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Wednesday, July 5, 2017

Collaboration in Dog Training


"What sets you apart from the competition?"

It's a question I've been asked numerous times, minimally veiled, and it's one I'm rather uncomfortable answering.

Because the only competition I have is from trainers who put something before you and your dog: ego, money, or even blind adherence to a "philosophy" that shuts down dialogue instead of remaining open to constructive discourse.

Simply put, my competition is your failure because I define my success as an improvement in a dog family's overall quality of life, resulting from increased understanding and mutual respect between your dog and all family members. That means picking the best service, at the most convenient location, at a feasible time...for each and every one of your specific dog training or enrichment needs. If that's ME for every single one of your dog-related activities, then stop reading this and just give me a ring, Mum.

So what makes me who I am as a dog trainer?

I listen. I strive to understand your current thought process, as well as your dog's. I distill what I hear to determine your primary, feasible goals and discuss with you a plan of action, carefully considering all available services, including collaboration or direct referral. This is not what makes me "different". This is the approach that allows all of us to bring you so much more than one person's expert opinion. This is how we leverage the massive knowledge base of generations of progressive, collaborative, ethical dog training providers and scholars.

This is what sets us apart from the competition.
Sunday, July 2, 2017

Four tips for the Fourth of July

This annual celebration of freedom is, unfortunately, the day when most pets go missing. Here are four quick tips you can take to ensure your dog's safety and comfort.

Dog relaxes in muffled crate with music playing and a bully stick tripe KONG Extreme dog toy.

1. Safety First: Secure Your Pets

Make sure that your pet is indoors and secured before opening any exterior door, even to take a peek outside. This can be in the pet's bedroom or in a crate or kennel. Be mindful of open windows, and definitely don't trust your backyard fence or your drunk best friend to contain your dog, no matter how trustworthy they normally are.

2. Muffle with Music

In addition to covering your dog's crate with a sound-dampening moving blanket or acoustic foam, leave the television, radio, or a music track running on a loop so that the blasts aren't as prominent. Tchaikovsky's famous 1812 overture is a favourite around here because it includes volume and texture changes (including cannons) and is heard enough throughout the year that we can be certain it won't provide any startling of its own. Start playing the music while nothing else is going on (i.e. not immediately before or after crating your dog).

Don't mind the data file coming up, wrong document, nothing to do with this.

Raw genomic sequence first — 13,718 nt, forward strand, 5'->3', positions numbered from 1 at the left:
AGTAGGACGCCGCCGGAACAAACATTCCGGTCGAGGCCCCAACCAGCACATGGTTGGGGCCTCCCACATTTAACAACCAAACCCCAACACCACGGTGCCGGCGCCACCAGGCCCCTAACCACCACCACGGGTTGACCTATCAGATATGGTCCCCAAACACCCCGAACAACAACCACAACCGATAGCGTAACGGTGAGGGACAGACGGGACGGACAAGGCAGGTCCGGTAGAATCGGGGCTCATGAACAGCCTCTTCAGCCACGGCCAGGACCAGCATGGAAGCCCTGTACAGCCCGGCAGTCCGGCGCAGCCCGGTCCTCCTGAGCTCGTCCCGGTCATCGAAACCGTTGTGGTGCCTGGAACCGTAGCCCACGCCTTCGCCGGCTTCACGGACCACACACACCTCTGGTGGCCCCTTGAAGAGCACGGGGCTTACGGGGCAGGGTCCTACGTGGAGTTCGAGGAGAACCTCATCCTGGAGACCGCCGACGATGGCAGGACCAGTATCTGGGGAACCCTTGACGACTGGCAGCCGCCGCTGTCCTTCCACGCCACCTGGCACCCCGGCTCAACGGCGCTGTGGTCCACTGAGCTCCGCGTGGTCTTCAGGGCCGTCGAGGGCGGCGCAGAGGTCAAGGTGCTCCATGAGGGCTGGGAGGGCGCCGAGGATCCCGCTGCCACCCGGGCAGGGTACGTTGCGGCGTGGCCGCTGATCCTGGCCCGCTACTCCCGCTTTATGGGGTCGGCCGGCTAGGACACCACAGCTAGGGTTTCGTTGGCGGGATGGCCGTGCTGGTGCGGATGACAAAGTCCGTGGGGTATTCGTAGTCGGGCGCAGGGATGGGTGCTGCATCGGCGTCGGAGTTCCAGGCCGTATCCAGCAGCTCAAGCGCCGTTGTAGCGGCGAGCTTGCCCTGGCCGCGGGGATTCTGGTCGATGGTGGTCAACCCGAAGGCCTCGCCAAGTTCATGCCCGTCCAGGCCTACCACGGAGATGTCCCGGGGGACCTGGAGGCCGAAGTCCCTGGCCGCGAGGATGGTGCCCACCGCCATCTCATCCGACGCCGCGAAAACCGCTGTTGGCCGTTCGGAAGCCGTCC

3. Freedom Festivity Foods

Pair the festivities with the long-lasting treats your dog loves best. Decrease the difficulty level from what your dog will normally tackle, and consider providing a variety, especially if your dog will be alone for awhile. Some of our favourites:
  • Extra thick, braided bully sticks
  • Frozen KONG toys filled with peanut butter, canned or fresh tripe, tinned sardines, and something stinky sticking out (e.g. bully stick, tripe stick, dehydrated chicken foot)
  • Dinner in puzzle toys or a snuffle mat
  • Himalayan Yak Chews
  • A new Tuffy or other soft toy to destroy

4. The Vet Knows Best

Dogs with genuine anxiety or fear of fireworks may go into a state of panic no matter how pleasant and protected you try to make the environment. Talk to your vet about medication options, as well as a long-term treatment plan to reduce anxiety for subsequent years.

About the Harenbergs

Audrey, Aipa, and Steve Harenberg on the Blue Ridge Mountains

We build strong working relationships between dogs and handlers through the use of modern learning theory and the development of technological aids.

Audrey has been involved with numerous non-profit organisations, as foster mom, therapy dog handler, and obedience instructor. In addition to teaching private lessons, group classes, and in-home training, she's busy creating free blog articles and books to help make progressive dog training accessible to all.

Steve is finishing his PhD in computer science and will be taking over technological development once he is freed from academia.